Shawn Walker 42:33
But we also kind of when we think about this Parler archive as an example, there's a lot in Parler. In this archive, there is content that you're talking about of videos of the actual storming and occupation of the Capitol. But then there's also people's everyday posts, there's people that sort of got caught up and said things that they might regret, but weren't actively involved, so on and so forth. So what about the ethics of this information? Because, I imagine that users didn't sign up at Parler and expect that eventually their data might be in a web archive that's publicly accessible one day.
Jessica Ogden 43:09
Yeah, I think that's a really important question, especially because we at least we, I think we know that, you know, some of the archive, archival activities that happened, actually, we're able to access all posts from, you know, the beginning of Parler, through to the end of Parler. Which is almost, you know, never the case, for these platforms, because they're usually at such a scale and such complexities around how you archive them. That you don't often get access to everything. And I think, in that case, you know, and, and, of course, what we know about, you know, things, you know, people did delete posts on Parler, and then, but in actual fact, they didn't really get deleted, depending on what API you use to archive them. So, you know, there's, I think there's still questions around corporate responsibility around security and social media that are intertwined with these kind of ethics questions of, you know, should this stuff be archived in the first place? I mean, I think I tend to come down on the side of Yes, for as far as a researcher, who sees, as you know, the things we've just been talking about. Sees the value in, in understanding what's happening in these spaces online. But you know, as a historical record, as well. But I do think that there are still questions about then how those archives are used. You know, who should have access to them, in what capacity, and for what types of use. And, you know, there's been a few events. I think there was a sort of that, Shawn, we were at this kind of ethics and web archiving conference a couple of years ago in the US. You know, which brought a couple hundred people together to talk about these issues. So there it's not that they're not being discussed, at least within the sort of small field of practitioners and researchers that are interested in it. But, I personally, I would like to see a wider conversation happening both within internet researcher community but in the kind of public consciousness around you know, Questions of so what happens to these web archives, you know, who has control over them? Who says that they can have access to something that, you know, maybe I created and put online but no longer want to be online. And I should caveat that with saying that places like the Internet Archive, of course, have mechanisms where you can, you know, write to them and say, like, "Hey, you have my website, please take it down. I don't want it to be available anymore." You know, so not to make it out that they wouldn't, they wouldn't do that, because they, they would, but I think there's still bigger questions around sort of opt in versus opt out, and, and what the risks are associated with being in a web archive.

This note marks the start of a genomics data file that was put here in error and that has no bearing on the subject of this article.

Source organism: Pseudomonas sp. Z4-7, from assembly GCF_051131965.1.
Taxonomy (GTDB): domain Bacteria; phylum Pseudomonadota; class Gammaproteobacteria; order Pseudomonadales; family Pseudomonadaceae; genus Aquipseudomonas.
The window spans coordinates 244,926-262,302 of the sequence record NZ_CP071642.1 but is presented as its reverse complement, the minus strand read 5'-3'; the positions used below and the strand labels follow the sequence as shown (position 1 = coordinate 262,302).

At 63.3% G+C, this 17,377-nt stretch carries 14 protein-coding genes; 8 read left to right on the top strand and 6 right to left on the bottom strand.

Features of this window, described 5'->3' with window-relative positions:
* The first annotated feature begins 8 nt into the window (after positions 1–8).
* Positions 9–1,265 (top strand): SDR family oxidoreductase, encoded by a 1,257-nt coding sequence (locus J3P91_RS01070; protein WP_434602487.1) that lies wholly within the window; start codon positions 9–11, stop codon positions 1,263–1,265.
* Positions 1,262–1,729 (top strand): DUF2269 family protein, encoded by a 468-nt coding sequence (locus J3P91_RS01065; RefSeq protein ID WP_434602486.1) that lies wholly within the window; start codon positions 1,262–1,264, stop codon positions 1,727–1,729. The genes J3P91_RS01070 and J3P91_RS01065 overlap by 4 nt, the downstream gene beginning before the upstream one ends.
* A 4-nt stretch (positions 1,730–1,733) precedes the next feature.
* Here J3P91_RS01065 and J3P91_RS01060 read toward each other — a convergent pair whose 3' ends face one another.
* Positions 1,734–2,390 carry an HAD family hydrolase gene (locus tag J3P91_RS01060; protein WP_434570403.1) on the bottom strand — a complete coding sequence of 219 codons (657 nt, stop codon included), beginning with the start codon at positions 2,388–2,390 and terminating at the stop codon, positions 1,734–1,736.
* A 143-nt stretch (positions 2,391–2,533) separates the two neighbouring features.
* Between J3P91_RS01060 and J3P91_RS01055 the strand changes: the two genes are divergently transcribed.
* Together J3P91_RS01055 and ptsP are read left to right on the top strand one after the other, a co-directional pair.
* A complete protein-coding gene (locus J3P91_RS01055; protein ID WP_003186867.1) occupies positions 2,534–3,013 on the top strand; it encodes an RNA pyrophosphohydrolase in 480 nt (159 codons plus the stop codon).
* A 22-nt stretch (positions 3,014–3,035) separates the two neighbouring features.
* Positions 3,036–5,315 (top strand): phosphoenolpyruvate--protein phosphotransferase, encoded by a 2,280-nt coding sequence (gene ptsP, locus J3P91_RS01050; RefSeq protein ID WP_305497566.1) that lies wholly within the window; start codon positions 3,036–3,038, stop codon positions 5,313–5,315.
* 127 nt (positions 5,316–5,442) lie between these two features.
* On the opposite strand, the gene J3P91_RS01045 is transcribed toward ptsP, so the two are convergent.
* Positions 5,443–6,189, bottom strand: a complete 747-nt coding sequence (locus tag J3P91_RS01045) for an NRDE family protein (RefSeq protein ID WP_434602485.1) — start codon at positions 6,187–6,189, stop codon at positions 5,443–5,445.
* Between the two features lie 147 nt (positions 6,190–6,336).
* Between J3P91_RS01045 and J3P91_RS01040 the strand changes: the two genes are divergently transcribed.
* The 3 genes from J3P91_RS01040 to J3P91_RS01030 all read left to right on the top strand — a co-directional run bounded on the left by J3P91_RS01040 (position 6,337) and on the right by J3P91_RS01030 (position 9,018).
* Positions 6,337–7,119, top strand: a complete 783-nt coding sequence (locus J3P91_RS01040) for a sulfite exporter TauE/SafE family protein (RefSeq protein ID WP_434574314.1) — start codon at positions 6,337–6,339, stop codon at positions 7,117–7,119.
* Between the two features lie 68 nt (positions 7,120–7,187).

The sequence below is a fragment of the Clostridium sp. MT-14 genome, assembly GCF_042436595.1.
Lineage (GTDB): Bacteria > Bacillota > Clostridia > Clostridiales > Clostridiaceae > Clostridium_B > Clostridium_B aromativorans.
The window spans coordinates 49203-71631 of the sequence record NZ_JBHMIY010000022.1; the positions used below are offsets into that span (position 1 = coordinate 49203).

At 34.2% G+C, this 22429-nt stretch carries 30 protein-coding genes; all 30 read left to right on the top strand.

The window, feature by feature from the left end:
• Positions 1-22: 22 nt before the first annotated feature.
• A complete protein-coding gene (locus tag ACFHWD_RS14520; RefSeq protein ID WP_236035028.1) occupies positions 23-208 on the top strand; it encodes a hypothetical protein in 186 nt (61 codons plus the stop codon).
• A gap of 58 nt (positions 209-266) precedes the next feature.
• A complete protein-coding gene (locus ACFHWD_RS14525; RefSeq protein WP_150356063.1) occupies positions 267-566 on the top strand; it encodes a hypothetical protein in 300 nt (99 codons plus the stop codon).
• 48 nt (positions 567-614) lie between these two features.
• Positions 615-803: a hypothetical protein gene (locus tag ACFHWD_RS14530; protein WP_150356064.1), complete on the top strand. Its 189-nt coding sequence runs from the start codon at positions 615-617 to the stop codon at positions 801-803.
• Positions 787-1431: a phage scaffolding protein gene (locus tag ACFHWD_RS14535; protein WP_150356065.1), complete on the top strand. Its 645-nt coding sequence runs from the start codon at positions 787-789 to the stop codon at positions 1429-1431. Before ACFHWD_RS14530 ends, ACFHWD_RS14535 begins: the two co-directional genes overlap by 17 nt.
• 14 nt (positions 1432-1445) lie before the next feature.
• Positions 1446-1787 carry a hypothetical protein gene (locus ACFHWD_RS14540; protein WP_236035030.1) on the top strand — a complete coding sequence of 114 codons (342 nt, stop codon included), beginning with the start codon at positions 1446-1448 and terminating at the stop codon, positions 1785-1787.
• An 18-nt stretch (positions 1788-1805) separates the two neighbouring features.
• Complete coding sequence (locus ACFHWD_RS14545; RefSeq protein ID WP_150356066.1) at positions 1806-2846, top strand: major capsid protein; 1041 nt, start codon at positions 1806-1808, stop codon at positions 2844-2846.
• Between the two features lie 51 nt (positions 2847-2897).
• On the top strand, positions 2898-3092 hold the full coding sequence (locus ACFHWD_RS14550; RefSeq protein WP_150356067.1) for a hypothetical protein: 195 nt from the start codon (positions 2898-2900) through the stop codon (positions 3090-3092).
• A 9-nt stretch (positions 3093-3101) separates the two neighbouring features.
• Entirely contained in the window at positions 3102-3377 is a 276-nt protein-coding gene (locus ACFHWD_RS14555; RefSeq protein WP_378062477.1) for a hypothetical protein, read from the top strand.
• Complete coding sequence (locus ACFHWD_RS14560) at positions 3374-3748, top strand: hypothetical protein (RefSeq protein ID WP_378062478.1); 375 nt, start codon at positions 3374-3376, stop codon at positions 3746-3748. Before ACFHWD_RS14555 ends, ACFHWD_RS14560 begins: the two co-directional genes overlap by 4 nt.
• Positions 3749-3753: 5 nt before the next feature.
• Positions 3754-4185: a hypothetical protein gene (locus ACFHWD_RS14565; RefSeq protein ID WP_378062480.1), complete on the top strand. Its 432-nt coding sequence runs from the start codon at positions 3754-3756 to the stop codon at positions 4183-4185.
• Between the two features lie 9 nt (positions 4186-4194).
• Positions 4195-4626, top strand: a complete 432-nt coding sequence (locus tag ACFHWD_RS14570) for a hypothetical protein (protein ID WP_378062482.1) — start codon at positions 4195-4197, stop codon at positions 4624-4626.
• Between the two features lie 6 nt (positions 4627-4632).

Michael Simeone 45:37
Yeah, and a high level here, there's a counter intuitive, you know, one can assume or could assume that, "Oh, I'm, I'm trying to understand and mitigate misinformation. That's a good thing. Oh, I'm trying to collect and store and keep an archive of the internet. That's a good thing." But it sounds like the practice of both of those things as it pertains to Parler, you can still do harm.
Jessica Ogden 45:59
I think that's right. And I think it becomes, when you hold up other examples where we know, you know, some of the work that the Document the Now project has been doing to, to again, raise the consciousness of these questions of ethics and social media archives. In particular, you know, where we've seen the example, I raised earlier around how, you know, especially around some of the Black Lives Matter, protests, and you're going back to the protests that happened after Ferguson and beyond. Where these web archives were really becoming, as a tool for state surveillance, and where people were being picked up, based on their participation in these protests, regardless of whether or not they did anything illegal. And I think, Document the Now project has done a lot of really great work around advocacy work around how you ask questions about what you're what you're collecting to yourself as an organization, but also to your community groups, and the people involved in those archives. And, you know, as part of the archives, that should have a say, and whether or not they want to be represented in these archives, and they, they've developed some really great tools and guidelines around that. So if anybody's interested, you should definitely check that out. I think there's probably still loads more to be done around I think the Parler versus what what's happened historically, in the Black Lives Matter protests, I think, present two different but questionably similar. The questions that arise in both, are both are nevertheless, you know, just as important, I guess, in terms of the risks to individuals. And, and that kind of tension between those and state based surveillance? I'm not sure.